Bacteria on the back of the tongue
Dogs have naturally occurring bacteria in their mouths that form part of the oral microbiome. Certain sulphur-producing bacteria on the back of the tongue can break down proteins at a very high rate producing foul smelling volatile sulphur compounds (VSCs). These VSCs cause bad breath even if the dog’s teeth are clean.
Underlying health conditions
There are various health conditions that exhibit bad breath as some of their symptoms, including diabetes, kidney disease and liver disease. Gut disorders can lead to reflux, causing bad breath. If your dog has a skin condition, like pyoderma, they often lick the area transferring bacteria into their mouths causing foul smelling bad breath.
Your dog has eaten something horrible
It’s common knowledge that dogs will eat almost anything under the sun, including the contents of rubbish bins, dead animals they may encounter on walks or even faeces. If these objects are ingested, they’re likely to cause bad breath.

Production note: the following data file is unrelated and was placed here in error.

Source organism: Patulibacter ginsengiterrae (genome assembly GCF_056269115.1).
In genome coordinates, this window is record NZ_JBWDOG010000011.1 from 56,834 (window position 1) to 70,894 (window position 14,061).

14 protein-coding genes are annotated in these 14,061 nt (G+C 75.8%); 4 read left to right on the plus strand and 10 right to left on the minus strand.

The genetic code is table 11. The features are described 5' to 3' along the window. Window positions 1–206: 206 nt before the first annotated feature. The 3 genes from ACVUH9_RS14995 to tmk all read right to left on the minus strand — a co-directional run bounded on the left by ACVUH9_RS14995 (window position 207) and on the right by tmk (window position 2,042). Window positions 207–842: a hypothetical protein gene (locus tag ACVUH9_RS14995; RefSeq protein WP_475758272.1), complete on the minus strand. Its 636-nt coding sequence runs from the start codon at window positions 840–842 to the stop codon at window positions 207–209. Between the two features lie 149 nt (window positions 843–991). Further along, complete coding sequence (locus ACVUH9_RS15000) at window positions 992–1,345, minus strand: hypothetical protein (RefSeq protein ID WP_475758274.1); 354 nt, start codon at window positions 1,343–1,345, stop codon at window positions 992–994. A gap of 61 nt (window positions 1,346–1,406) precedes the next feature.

Complications of bad dog breath
Letting bad breath go unchecked in your canine pal can have serious consequences.
Bad breath in dogs can be an early warning sign of periodontal disease in your pet. By the age of three years old, up to 80 per cent of dogs have some form of dental disease.
Periodontal disease begins with gingivitis (inflammation redness of the gums) and if left untreated, the infection often spreads deeper into the tooth socket, destroying the bone. Ultimately, the tooth becomes loose and may fall out over time or will be removed by the vet.
Heart disease as a result of periodontal disease
One of the little mentioned reasons to take good care of your dog’s oral health is that poor dental hygiene can lead to heart disease and potentially a shortened lifespan of your best friend.